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Cell Phones in the Subway?

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Cell Phones in the Subway?

Digital Life

Cell Phones in the Subway?

Cell Phones in the Subway?

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Cell-phone companies are vying for a huge untapped market: New York's subway. This might be good news for some, but it could take away a classic phone-call dodge... "sorry, I was on the subway."


You can make a cell phone call almost anywhere in New York City, but not underground. Representatives of the four largest wireless companies are vying to provide service in the city's subway stations. Some New Yorkers hate the idea; others love it. NPR's Margot Adler reports.

MARGOT ADLER reporting:

Walking down a typical city block, I saw six people talking on cell phones within 45 seconds. Almost every cab driver, ear bud in place, is conversing with relatives or friends throughout the typical 12-hour shift. On Thursday, The New York Times reported that even in the poorest countries in Africa, people who walk miles to carry water by hand and gather sticks for fire are using cell phones to talk to loved ones hundreds of miles away. So the announcement that wireless companies are competing to build a voice and data network for the subway stations is not really surprising. Or is it?

I'm standing in the subway station at 42nd Street and Lexington, and I'm wondering if this is really the optimum place to have a cell phone conversation.

In the train, people do not want to talk, except for singer Dan Rouge(ph), who starts imitating talking on the cell phone.

Mr. DAN ROUGE (Singer): `Hey, how ya doin'? What's goin' on?' All of us doing that? That's crazy. Loud rings?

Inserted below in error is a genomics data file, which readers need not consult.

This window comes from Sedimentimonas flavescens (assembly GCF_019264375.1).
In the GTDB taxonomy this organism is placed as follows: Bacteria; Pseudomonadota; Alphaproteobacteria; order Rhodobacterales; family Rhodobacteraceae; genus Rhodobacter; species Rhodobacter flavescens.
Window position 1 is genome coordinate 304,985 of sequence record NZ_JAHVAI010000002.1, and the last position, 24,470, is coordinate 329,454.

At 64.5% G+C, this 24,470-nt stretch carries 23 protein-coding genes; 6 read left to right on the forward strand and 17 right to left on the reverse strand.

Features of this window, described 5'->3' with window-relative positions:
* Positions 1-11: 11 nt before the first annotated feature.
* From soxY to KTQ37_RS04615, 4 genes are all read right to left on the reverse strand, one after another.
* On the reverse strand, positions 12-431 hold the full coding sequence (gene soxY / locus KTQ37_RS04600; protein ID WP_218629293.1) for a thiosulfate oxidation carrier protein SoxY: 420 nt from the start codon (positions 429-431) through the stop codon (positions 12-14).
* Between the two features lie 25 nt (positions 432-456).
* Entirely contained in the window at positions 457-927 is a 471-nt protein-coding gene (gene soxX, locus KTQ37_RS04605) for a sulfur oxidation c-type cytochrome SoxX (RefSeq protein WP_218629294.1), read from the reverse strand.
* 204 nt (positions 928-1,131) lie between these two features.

ADLER: Now I confess when I heard about this cell phone plan, I thought, `Uh-oh, can't hide anymore.' Cell phone off, I walk to work through the park. At this time of the year, you hear crickets more than cars. When someone says, `I couldn't reach you on the cell phone,' I say, `Sorry, I was in the subway.' Ray Cherry(ph), as a doorman on the Upper West Side, shares my point of view.

Mr. RAY CHERRY (Doorman): I'm not a fan of the cell phone. I think it's a horrible invention. If they're looking for me in my house, I'm home. If they're looking for me at the job, I'm at the job. In between there, I don't want to be found.

ADLER: But out on the street, many people think, `Subway cell phones? Great idea.' Karen Kavlovski(ph) is walking with her teen-age daughter. She says subway noise doesn't bother her.

Ms. KAREN KAVLOVSKI (Subway Commuter): I really don't need to have a conversation, just one or two sentences: `How are you doing? Keep in contact.' And that's all it would provide for me. I'd be very satisfied.

ADLER: And it is New York City, so terrorism is on her mind.

Ms. KAVLOVSKI: It would put me a lot at ease, especially since September 11th.

ADLER: But terrorist fears is why Stan Schneer(ph) says, `No way!'

Mr. STAN SCHNEER (Subway Commuter): You can buy a cell phone for 20 bucks and hook it up to plastic explosives, and that's what these guys do. So knowing that, I think it's a terrible idea.

ADLER: Still, Eugene Pinover, an attorney, says people simply want to reach other people.

Mr. EUGENE PINOVER (Attorney): You can say it's safety, but it's really not about that. It's just about bringing communication to people wherever they are whenever they want to talk to other people.

ADLER: As for that wish to be unavailable, one person said, `Choose another profession.' How about radiologist? No cell phones in those offices. Margot Adler, NPR News, New York.

HANSEN: It's 22 minutes before the hour.

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